Single-hung window

Pros: The most versatile of all window types, single-hung windows are great for both interior and exterior use. They work well sliding or hinged to the side, allowing you to maximize how much natural light enters your home.

Cons: Single-hung windows are typically not the best option for homes with older, more fragile window frames.

Double-hung windows

Pros: Double hung windows allow you to take full advantage of your view without worrying about obstructions. Both the lower and upper sashes move up and down for easy access.

Cons: These aren’t as versatile as other window types, so you’ll typically only see them on exterior walls.

Bay windows

Pros: Bay windows are great for adding both architectural beauty and function to your home. They let in more light than most window types while also offering extra space. These windows are ideal if you love gardening or just prefer a more open feel to your living space.

Cons: Since they are more distinctive than other window types it can be difficult to find replacements for bay windows. Plus, bay windows are not good for locations that get too hot since they usually don’t have any insulation or shade cover from the sun.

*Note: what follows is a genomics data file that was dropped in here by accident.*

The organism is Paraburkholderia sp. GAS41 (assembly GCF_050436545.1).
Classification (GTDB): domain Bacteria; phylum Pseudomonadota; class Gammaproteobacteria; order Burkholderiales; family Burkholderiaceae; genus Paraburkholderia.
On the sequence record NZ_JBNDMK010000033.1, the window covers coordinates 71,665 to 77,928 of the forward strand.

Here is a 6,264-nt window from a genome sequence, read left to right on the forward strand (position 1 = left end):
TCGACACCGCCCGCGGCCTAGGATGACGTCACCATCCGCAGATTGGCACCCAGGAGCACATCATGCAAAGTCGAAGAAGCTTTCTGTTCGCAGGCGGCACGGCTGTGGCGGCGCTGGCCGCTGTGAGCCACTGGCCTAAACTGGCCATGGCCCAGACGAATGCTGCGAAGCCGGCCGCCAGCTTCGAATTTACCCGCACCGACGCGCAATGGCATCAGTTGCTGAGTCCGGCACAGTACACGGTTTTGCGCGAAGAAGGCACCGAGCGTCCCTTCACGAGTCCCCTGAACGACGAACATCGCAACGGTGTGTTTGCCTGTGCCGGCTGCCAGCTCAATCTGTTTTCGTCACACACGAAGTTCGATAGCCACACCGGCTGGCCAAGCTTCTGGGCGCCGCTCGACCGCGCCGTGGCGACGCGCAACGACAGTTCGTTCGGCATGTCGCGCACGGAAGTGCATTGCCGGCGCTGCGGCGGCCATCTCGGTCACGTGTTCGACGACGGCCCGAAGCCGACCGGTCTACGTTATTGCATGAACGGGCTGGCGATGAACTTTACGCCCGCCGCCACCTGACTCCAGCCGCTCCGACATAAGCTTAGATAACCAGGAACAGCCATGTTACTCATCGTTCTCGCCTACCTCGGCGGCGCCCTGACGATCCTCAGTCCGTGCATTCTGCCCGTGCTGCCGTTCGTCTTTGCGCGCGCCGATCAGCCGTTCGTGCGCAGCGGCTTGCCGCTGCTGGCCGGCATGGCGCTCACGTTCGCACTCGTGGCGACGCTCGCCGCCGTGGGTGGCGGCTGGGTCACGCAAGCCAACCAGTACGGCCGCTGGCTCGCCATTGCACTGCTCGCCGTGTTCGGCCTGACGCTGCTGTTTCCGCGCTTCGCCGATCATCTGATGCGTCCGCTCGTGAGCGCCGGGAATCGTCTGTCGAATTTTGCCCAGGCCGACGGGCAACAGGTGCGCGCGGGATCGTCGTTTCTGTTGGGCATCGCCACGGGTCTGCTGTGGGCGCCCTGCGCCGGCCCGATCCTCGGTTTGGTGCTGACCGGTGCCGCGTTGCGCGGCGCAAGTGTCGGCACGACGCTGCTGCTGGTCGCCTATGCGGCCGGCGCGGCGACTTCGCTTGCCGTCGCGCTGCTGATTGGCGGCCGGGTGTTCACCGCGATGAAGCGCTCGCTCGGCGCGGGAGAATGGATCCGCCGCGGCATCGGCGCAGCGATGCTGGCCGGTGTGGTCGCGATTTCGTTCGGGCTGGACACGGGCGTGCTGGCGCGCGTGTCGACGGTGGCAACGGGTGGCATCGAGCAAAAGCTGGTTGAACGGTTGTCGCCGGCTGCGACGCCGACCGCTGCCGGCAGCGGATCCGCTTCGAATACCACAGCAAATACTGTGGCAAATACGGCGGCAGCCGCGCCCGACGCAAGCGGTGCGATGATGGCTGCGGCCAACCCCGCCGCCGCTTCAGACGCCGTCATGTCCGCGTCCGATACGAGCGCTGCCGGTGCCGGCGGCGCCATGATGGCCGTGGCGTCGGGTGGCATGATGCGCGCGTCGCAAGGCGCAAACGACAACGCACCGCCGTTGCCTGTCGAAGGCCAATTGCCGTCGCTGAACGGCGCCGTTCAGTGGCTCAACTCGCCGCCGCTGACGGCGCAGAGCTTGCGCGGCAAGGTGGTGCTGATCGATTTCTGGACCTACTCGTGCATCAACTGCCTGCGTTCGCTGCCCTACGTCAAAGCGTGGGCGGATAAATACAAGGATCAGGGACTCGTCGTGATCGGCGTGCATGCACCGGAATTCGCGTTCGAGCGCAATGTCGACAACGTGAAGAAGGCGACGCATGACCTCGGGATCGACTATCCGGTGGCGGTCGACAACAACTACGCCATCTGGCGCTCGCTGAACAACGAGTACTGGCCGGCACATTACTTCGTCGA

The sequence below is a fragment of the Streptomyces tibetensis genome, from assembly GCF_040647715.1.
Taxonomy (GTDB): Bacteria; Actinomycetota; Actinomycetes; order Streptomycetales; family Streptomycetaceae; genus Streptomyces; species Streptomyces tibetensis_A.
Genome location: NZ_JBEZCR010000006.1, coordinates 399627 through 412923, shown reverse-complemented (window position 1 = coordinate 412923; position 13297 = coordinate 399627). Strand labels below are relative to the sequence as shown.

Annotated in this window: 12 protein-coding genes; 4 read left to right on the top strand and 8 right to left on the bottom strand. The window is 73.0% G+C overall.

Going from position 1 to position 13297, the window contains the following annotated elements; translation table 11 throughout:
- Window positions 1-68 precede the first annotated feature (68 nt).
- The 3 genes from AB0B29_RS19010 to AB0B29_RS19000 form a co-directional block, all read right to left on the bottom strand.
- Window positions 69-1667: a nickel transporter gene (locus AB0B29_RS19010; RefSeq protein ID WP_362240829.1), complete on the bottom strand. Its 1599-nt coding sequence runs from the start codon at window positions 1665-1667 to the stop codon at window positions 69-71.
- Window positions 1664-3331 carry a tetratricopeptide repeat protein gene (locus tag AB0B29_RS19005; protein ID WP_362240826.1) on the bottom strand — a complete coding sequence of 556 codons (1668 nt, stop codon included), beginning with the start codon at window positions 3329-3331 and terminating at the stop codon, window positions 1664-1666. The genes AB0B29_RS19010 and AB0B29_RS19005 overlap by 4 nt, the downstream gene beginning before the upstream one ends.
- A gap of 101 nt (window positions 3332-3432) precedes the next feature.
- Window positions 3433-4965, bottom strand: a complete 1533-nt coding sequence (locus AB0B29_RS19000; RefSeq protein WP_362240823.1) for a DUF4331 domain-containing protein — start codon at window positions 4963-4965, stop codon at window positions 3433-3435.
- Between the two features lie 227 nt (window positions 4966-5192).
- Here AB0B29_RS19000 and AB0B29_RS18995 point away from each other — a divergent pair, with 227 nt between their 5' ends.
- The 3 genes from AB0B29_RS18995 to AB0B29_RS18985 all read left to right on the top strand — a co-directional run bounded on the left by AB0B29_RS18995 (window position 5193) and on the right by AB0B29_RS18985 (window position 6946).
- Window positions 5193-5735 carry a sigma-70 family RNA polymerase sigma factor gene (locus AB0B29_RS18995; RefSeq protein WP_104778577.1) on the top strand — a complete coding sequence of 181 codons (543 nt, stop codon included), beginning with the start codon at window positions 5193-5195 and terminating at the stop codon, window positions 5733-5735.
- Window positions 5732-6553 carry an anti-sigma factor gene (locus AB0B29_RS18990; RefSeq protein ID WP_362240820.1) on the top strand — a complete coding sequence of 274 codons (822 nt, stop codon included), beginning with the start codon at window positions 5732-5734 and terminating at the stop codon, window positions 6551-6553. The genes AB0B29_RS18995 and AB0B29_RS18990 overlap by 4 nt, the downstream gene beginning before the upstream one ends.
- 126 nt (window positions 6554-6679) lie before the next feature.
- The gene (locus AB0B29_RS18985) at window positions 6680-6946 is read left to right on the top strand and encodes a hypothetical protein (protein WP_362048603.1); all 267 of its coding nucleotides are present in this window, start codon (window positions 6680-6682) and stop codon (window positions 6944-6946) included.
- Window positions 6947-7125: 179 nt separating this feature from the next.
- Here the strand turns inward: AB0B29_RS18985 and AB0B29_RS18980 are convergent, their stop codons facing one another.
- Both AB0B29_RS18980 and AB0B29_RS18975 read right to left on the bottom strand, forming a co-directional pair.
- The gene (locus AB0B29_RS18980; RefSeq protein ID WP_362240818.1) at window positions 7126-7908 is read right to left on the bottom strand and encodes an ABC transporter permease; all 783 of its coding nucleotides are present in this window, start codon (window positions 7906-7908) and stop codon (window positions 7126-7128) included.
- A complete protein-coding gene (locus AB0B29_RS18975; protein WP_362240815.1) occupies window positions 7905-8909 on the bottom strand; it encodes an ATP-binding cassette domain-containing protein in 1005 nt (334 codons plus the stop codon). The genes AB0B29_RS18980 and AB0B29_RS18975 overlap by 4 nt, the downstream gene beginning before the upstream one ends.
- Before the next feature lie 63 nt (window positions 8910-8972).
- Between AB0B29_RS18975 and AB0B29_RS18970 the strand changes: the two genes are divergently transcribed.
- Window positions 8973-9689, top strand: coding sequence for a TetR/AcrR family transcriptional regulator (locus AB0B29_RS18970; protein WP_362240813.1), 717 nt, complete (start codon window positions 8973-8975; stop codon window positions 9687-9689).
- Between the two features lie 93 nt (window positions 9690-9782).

Picture windows

Pros: These large windows let in lots of natural light. If you enjoy spending time outside, picture windows let you keep an eye on your children or pets from inside your house.

Cons: Since they open and close like a door (hinged on one side), it’s difficult to position them for optimal natural light. Additionally, large picture windows can be expensive and harder to install than other types of windows.

Casement windows

Pros: With its crank mechanism casement windows offer great ventilation without compromising on durability. They’re commonly used in homes that get lots of humidity or cold air due to their ability to open and close easily from the outside by simply rotating them on a hinge.

Cons: Larger casement windows can get expensive since they often require custom installation. Additionally, if you don’t have a wall space convenient enough to accommodate the size of your new casement windows, it could create an awkward appearance when closed.